You've probably heard of soccer player David Beckham, but what might surprise you is that with the possible exception of Tiger Woods, the 33-year-old Englishman is the most well-known and well-compensated athlete in the world.
As Anderson Cooper first reported last March, Beckham had spent his career playing in Europe, but last summer began a five-year contract in the United States for a little-known soccer team called the Los Angeles Galaxy. He was hired to win games, and to finally make soccer into a big-time, moneymaking spectator sport in the U.S.
It is a long shot, but as you're about to discover, David Beckham made his name by performing under pressure.
It was the soccer equivalent of two outs in the bottom of the ninth: with just seconds left against Greece in 2001, David Beckham needed to score to send England's national team to the World Cup finals.
"As soon as I hit the ball, as soon as it left my foot, I knew it was in," Beckham remembers.
Asked how he can know that, Beckham tells Cooper, "I'm sure if you asked Tiger Woods, you know, when he hits a great shot and when he hits the sweet spot, it's the same with soccer. You know, the same when you're takin' a free kick."
That goal solidified Beckham's standing as a soccer legend, but his fame far transcends the sport. With his ever-evolving style, modest demeanor, and wife Victoria, better known as "Posh Spice," he's known around the world. Wherever he goes, he's followed by a traveling scrum of fans and photographers, bodyguards and handlers.
He calls it the "circus."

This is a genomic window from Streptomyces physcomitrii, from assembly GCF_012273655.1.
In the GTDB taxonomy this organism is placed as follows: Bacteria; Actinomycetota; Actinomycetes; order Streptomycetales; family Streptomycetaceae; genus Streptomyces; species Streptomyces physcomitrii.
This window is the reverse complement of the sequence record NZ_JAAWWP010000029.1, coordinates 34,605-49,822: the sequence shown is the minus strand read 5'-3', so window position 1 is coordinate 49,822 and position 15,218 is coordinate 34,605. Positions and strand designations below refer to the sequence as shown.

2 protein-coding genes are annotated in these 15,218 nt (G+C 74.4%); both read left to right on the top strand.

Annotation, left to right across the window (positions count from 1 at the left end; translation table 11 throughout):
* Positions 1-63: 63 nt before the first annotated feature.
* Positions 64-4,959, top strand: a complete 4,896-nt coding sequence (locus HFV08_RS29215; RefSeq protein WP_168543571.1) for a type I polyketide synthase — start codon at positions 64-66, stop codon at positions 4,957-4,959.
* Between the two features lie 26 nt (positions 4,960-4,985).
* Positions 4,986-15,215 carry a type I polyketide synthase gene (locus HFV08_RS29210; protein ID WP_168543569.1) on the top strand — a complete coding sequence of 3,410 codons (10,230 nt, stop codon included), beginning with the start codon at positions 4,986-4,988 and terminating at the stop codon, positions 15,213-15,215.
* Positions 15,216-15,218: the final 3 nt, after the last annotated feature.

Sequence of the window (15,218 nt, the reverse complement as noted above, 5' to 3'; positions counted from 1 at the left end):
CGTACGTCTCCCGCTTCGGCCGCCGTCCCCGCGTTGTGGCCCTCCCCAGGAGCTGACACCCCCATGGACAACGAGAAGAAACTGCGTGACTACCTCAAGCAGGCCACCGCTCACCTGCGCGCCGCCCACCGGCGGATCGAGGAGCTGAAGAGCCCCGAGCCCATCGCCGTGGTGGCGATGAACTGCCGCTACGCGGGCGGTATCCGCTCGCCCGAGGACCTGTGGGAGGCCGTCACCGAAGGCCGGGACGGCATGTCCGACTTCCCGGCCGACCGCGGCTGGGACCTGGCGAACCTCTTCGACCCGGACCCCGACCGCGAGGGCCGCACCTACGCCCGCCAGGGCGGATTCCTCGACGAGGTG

"When you're asking me about it…I'm sort of, like, yeah, I don't know what to say. It's like, no, I don't see all the fuss," he says.
The "fuss" - part genuine interest, part manufactured hype - has helped turn David Beckham into a one man global brand. He's sold clothes, perfume, phones, pens, sunglasses, and drinks. Recently, when ads for Giorgio Armani underwear debuted, sales jumped 30 percent worldwide.
According to a Beckham source, he earns around $40 million a year from seven current endorsements.
Asked if that interferes with his playing sometimes, Beckham says, "No. Never. That's one thing that I've always be able to keep separate. The commercial things that I do are always set aside. They're always second to my football. And second to, obviously, my soccer, sorry."
"You still say football," Cooper remarks.
"I know. I know. I'm tryin' to get used to it," Beckham replies.
There's a lot to get used to for Beckham: compared to the top European leagues, America's Major League Soccer is in its infancy. The league has 14 teams in cities across the country and one in Toronto. It's backed by wealthy investors, but has lost hundreds of millions of dollars since it was founded in 1996.
"So why come to Los Angeles? You've competed for the best teams in the world. Why come here now?" Cooper asks.
"I just felt that I needed a new challenge," Beckham says.